Niacinamide – or vitamin B3 – is essential to the proper functioning of the body. This molecule is multifunctional. In particular, it helps prevent the signs of aging, such as wrinkles and pigment spots. It also helps regulate sebum production in oily skin and reduce imperfections. Typically, well tolerated by all skin types, there might be contraindications and precautions to take when using a niacinamide skincare product.
Can We Have a Niacinamide Reaction or Irritation?
Niacinamide in a Few Words.
Niacinamide is a derivative of vitamin B3, like two other molecules: niacin and nicotinamide riboside. These water-soluble vitamins are not stored in our body, it is essential to provide them to the body via the diet to remain in good health. Vitamin B3 is involved in the synthesis of the coenzymes NADP (nicotinamide adenine dinucleotide phosphate) and NAD (nicotinamide adenine dinucleotide). The latter are essential to the energy transfer process in the heart of cells.
As a cosmetic active ingredient, niacinamide helps restore the skin's barrier function and reduces insensible water loss. It thus allows the skin to remain hydrated longer. It also reduces marks and redness left by imperfections. Thanks to its sebum-regulating properties, it is an ally of choice for combination to oily skin.
Niacinamide in Cosmetics: Are There Any Dangers and Contraindications?
Niacinamide is a gentle and safe cosmetic active ingredient, very well tolerated by all skin types. It does not present any danger to human health. There are no particular restrictions regarding the application of this ingredient on the epidermis. Niacinamide can be used in synergy with all other active ingredients, without worrying about interference.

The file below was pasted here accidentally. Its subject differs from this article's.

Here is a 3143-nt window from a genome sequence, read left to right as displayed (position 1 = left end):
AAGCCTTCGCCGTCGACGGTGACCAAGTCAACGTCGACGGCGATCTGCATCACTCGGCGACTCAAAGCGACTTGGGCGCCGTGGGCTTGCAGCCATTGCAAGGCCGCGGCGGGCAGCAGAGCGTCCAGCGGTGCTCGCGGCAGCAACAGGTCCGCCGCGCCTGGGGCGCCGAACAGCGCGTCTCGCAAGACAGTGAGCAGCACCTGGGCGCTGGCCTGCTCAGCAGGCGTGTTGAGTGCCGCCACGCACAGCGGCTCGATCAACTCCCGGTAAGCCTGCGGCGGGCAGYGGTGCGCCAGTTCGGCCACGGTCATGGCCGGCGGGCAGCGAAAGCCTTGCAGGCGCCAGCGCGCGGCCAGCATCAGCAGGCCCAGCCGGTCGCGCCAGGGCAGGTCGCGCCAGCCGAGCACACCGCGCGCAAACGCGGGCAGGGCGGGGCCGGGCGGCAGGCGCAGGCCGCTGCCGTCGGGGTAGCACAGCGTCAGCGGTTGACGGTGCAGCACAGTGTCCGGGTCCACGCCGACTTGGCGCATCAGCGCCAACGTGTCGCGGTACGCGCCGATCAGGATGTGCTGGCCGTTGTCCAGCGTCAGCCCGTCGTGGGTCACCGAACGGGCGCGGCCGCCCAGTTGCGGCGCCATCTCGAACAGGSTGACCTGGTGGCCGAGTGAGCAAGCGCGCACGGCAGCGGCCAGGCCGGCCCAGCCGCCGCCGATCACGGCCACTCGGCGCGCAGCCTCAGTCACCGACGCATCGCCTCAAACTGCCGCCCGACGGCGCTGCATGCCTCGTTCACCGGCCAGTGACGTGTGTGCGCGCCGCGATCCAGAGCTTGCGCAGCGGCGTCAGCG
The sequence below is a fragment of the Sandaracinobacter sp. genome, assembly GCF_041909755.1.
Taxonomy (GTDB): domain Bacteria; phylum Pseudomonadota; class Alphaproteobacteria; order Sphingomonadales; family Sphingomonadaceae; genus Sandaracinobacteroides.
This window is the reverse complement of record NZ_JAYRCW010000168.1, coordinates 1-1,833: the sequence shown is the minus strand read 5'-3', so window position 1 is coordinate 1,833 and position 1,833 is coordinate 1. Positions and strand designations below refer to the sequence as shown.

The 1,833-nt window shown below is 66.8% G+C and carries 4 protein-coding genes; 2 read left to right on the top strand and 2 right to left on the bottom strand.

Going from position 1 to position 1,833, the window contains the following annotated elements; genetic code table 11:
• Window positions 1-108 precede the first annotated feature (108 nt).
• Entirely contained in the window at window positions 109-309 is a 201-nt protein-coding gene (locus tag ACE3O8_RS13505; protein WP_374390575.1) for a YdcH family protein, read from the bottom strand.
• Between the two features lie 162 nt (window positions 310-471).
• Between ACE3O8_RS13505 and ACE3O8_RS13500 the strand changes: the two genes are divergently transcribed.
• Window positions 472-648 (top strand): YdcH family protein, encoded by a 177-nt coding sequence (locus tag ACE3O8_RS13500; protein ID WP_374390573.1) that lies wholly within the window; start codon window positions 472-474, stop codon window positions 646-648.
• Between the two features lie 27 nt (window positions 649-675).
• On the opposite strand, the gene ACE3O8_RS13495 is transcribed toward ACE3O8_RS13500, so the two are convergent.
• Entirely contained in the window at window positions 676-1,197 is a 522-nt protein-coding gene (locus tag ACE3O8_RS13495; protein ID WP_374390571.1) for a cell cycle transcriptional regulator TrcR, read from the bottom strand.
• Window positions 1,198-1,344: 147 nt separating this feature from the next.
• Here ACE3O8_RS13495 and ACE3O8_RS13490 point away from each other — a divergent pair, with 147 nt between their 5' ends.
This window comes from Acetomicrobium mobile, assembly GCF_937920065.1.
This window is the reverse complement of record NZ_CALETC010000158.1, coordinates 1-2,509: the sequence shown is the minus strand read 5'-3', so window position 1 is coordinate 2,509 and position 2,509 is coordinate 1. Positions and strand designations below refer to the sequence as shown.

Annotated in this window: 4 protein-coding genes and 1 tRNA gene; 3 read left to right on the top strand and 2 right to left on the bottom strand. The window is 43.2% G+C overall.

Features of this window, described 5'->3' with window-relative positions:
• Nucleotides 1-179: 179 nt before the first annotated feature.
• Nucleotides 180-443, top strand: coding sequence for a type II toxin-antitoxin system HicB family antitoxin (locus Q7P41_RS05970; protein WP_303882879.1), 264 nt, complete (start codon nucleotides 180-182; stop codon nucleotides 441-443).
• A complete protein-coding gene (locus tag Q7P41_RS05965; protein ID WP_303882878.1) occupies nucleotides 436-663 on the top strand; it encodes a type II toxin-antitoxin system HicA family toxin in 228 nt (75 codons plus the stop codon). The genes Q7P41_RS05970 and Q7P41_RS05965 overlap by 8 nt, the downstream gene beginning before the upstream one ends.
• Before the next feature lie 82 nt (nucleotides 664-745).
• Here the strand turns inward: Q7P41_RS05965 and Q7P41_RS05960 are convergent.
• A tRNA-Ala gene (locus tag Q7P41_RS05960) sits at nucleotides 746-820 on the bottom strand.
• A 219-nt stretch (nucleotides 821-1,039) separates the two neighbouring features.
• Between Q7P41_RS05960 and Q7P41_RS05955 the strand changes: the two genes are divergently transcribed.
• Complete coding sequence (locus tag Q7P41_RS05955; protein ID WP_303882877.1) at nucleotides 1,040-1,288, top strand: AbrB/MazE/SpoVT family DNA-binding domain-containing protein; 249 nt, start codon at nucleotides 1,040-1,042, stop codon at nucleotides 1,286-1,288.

Undesirable Side Effects of Niacinamide.
Can niacinamide cause irritations, or redness?
Very rare cases of niacinamide reactions have been reported following the application of a niacinamide treatment. In a few users, allergic reactions such as itching and redness have been observed. Discomfort such as burning and tightness are also rare side effects of niacinamide.
To rule out allergic niacinamide reactions, we recommend that you test this vitamin on your skin, in the crook of your arm or on the back of your hand. If you do not feel any uncomfortable sensation after 24 hours, you can apply the care to your face. Irritated, pink or red skin may be a sign that you are intolerant to niacinamide. If these signs appear after the test, avoid using the product.
Precautions to Take When Using Niacinamide.
Niacinamide is not a photosensitizing substance: it does not cause skin irritation following exposure to the sun. A niacinamide-based care product can therefore be applied during the morning and evening beauty routine. However, in the morning, we still advise you to protect yourself from the harmful effects of the sun with a broad-spectrum sun cream.
Please note: to observe the effects on your skin, a niacinamide-based skin care product must be used for at least four weeks.
GEHRING W. Nicotinic acid/niacinamide and the skin. Journal of Cosmetic Dermatology (2004).
KREFT D. & al. Niacinamide - mechanisms of action and its topical use in dermatology. Skin Pharmacology and Physiology (2014).